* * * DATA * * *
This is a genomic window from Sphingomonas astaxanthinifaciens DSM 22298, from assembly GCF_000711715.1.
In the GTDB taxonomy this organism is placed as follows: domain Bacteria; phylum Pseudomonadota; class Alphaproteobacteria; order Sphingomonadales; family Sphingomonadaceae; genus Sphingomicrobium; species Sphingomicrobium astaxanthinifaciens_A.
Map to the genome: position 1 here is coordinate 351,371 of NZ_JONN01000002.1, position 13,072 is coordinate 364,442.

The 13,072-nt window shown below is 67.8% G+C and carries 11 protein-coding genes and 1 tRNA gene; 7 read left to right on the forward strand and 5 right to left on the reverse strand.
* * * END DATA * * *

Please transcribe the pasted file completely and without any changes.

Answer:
This is a genomic window from Sphingomonas astaxanthinifaciens DSM 22298, from assembly GCF_000711715.1.
In the GTDB taxonomy this organism is placed as follows: domain Bacteria; phylum Pseudomonadota; class Alphaproteobacteria; order Sphingomonadales; family Sphingomonadaceae; genus Sphingomicrobium; species Sphingomicrobium astaxanthinifaciens_A.
Map to the genome: position 1 here is coordinate 351,371 of NZ_JONN01000002.1, position 13,072 is coordinate 364,442.

The 13,072-nt window shown below is 67.8% G+C and carries 11 protein-coding genes and 1 tRNA gene; 7 read left to right on the forward strand and 5 right to left on the reverse strand.